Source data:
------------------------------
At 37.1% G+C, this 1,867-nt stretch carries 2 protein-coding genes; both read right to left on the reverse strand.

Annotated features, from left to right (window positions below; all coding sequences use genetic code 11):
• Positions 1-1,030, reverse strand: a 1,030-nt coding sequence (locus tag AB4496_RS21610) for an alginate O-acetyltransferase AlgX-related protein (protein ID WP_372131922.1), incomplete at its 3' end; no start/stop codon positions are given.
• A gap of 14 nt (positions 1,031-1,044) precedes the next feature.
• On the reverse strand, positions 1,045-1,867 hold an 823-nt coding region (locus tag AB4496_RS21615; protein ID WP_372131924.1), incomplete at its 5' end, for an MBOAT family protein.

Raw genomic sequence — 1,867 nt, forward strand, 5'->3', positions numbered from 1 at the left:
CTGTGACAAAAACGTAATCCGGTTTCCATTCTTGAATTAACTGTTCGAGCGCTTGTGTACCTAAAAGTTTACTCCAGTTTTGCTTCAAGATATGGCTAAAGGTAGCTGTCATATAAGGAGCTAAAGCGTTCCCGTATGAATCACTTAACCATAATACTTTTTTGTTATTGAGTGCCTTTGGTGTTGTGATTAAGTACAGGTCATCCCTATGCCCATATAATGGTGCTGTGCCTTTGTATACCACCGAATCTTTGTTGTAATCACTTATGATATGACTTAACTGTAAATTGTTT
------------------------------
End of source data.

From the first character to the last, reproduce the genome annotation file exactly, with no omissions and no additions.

At 37.1% G+C, this 1,867-nt stretch carries 2 protein-coding genes; both read right to left on the reverse strand.

Annotated features, from left to right (window positions below; all coding sequences use genetic code 11):
• Positions 1-1,030, reverse strand: a 1,030-nt coding sequence (locus tag AB4496_RS21610) for an alginate O-acetyltransferase AlgX-related protein (protein ID WP_372131922.1), incomplete at its 3' end; no start/stop codon positions are given.
• A gap of 14 nt (positions 1,031-1,044) precedes the next feature.
• On the reverse strand, positions 1,045-1,867 hold an 823-nt coding region (locus tag AB4496_RS21615; protein ID WP_372131924.1), incomplete at its 5' end, for an MBOAT family protein.

Raw genomic sequence — 1,867 nt, forward strand, 5'->3', positions numbered from 1 at the left:
CTGTGACAAAAACGTAATCCGGTTTCCATTCTTGAATTAACTGTTCGAGCGCTTGTGTACCTAAAAGTTTACTCCAGTTTTGCTTCAAGATATGGCTAAAGGTAGCTGTCATATAAGGAGCTAAAGCGTTCCCGTATGAATCACTTAACCATAATACTTTTTTGTTATTGAGTGCCTTTGGTGTTGTGATTAAGTACAGGTCATCCCTATGCCCATATAATGGTGCTGTGCCTTTGTATACCACCGAATCTTTGTTGTAATCACTTATGATATGACTTAACTGTAAATTGTTT